Amid Tokyo's seedy love hotels, private detectives ply a lucrative trade on the trail of adulterous men

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The Independent Online

On a rainy Saturday night in the neon-drenched streets of Shinjuku, central Tokyo, Kenji Shimura looks like a thousand other salarymen: off-the-rack black suit, sensible shoes and a face made for anonymous middle management in one of the city's insurance firms. But few salarymen get paid to spend much of their working week prowling the area's love hotels armed with a notebook and a pocket video camera.

On a rainy Saturday night in the neon-drenched streets of Shinjuku, central Tokyo, Kenji Shimura looks like a thousand other salarymen: off-the-rack black suit, sensible shoes and a face made for anonymous middle management in one of the city's insurance firms. But few salarymen get paid to spend much of their working week prowling the area's love hotels armed with a notebook and a pocket video camera.

"Friday and Saturday nights are my busiest times," says the 38-year-old, who has been here so often he knows every nook and cranny of this gaudy square mile of hourly rate hotels. "That's when couples who are having affairs meet up and this is usually where they come. It's amazing to see people meeting to have sex and then go home to their families as though nothing has happened."

Mr Shimura's job as a private investigator for one of Japan's fastest-growing detective agencies is straightforward: catch his targets on video walking through the doors of one of these hotels with someone on their arm, and present the results to a waiting partner.

"You think they would be upset," he says. "But I've seen women cry with happiness because they know they can get out of their marriage. It makes me believe it's all worthwhile."

Mr Shimura has never been busier. Japan's growing divorce rate, which has climbed for the 13th consecutive year and doubled since 1975, has helped the organisation he works for, the Galu Detective Agency, grow from a tiny four-man operation in 1990 to an 800-strong nationwide franchise today.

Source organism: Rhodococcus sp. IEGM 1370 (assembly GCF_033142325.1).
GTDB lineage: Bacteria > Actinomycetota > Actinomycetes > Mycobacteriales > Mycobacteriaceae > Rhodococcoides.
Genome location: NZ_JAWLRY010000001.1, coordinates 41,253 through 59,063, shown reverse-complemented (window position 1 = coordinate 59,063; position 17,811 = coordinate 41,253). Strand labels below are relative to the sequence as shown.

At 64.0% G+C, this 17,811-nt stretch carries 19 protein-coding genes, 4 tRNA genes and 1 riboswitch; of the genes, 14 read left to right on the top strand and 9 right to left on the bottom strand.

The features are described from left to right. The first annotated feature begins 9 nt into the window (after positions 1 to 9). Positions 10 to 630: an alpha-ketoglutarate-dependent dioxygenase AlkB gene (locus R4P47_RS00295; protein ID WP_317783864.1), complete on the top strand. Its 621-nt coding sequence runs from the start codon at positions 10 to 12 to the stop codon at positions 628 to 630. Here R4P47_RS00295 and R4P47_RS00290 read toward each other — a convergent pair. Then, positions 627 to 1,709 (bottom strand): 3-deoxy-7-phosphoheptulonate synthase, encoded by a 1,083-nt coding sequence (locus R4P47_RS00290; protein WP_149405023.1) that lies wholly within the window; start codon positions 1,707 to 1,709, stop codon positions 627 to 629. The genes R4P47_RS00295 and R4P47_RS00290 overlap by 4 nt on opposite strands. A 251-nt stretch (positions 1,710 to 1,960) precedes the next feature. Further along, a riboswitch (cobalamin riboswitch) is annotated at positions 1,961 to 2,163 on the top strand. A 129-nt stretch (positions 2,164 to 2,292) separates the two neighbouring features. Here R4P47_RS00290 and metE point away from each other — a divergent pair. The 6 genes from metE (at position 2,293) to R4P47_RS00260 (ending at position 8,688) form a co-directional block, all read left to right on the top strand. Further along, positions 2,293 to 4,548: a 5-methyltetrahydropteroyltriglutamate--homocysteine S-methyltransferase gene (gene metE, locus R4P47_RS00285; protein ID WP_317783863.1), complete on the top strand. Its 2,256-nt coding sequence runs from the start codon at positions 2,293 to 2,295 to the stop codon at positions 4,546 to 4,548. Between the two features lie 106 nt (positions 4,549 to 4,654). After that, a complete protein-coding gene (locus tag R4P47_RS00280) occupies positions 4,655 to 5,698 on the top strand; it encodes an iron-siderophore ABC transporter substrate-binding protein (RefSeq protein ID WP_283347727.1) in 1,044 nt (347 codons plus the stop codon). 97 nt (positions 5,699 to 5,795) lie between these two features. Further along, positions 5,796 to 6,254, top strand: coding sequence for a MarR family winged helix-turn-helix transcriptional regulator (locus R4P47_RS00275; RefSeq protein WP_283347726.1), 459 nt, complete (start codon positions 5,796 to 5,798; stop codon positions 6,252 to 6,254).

The National Investigators Association of Japan (NIAJ) says that there are more than 10,000 detective agencies in a country where traditionally strong marriage ties are withering. Middle-class housewives are willing to shell out up to 200,000 yen a day (£1,000) to get the dirty on a troublesome spouse.

"Fooling around is a game for the well-off," says Takahisa Suenaga, Galu's manager, who sits in a low-lit office surrounded by the tools of his trade, including miniature cameras and a portable lie-detector machine. "Poor men are too busy working. What are they going to do, bring their mistresses to a stand-up noodle bar? Men always had affairs, but they have more opportunities today because of internet dating sites and because there are more available women. Japanese wives used to put up with it but now they're more likely to call us."

Mr Suenaga has been with the agency for seven years. "I was hired a few years back to tail a middle-aged man and I caught him going into a love hotel with his own 17-year-old daughter. They had been having sex for months. I can't tell you how hard it was to show that video to his wife." Even in cases like this, the agencies are under no obligation to contact the police, who seldom get involved in family affairs, part of the agencies' attraction to families that want discreet solutions to problems.

Corporate bankruptcies, rising debt and the sometimes hair-raising antics of the young are also helping to keep Japan's growing army of snoops in business. Mr Shimura also says he is being asked to follow more teenagers. "Mothers wonder where their daughters are getting money to go shopping for designer clothes. I followed a 16-year-old recently and discovered she had been moonlighting as a prostitute for a delivery-health business [a pizza-type service that delivers cut-price prostitutes to your door]."

A fifth of the detective work is locating missing people, often bosses and managers on the run from debt-ridden companies and loan sharks. Two million people are struggling with bad debts, and individual bankruptcies reached a record 214,600 in 2002. This has helped to spawn an underground world of loan sharks who advertise their wares, like many of the detective agencies, on utility poles. Mr Shimura said: "It's hard work finding people on the run from debt. I've found ex-bosses working as road labourers in Kyushu [in Japan's far south]."

Hiroshi Tahara, president of the National Investigators Association, says: "Japan has no national licensing system for private investigators.Anybody can walk in off the street and become one.There is a lot of fear and mistrust in society right now that is helping the industry grow." He is unhappy at the antics of a growing number of wakare-saseya, or relationship break-up specialists, who set honey traps to lure straying husbands away from lovers. The break-up specialists have also mutated into something nastier, says Mr Tahara: revenge specialists. "The object here is to lure the man away from his lover and break his heart. To leave him ruined."

Next year, the authorities are to introduce new legislation to rein in such activities. Most expect the result to be a proper licensing system and a shake-out of the more unethical practices.

The staff at Galu believe their agency will thrive. "This is a growing market and it is about to mature," says Mr Suenaga. "There are so many people like me heading into their thirties and middle-age. This is the age group that most often requests investigations into extramarital affairs. The economy is getting worse so there are more cases of missing people. Stalking and domestic violence is on the rise and the police do not want to get involved. There is no end to people's misery."

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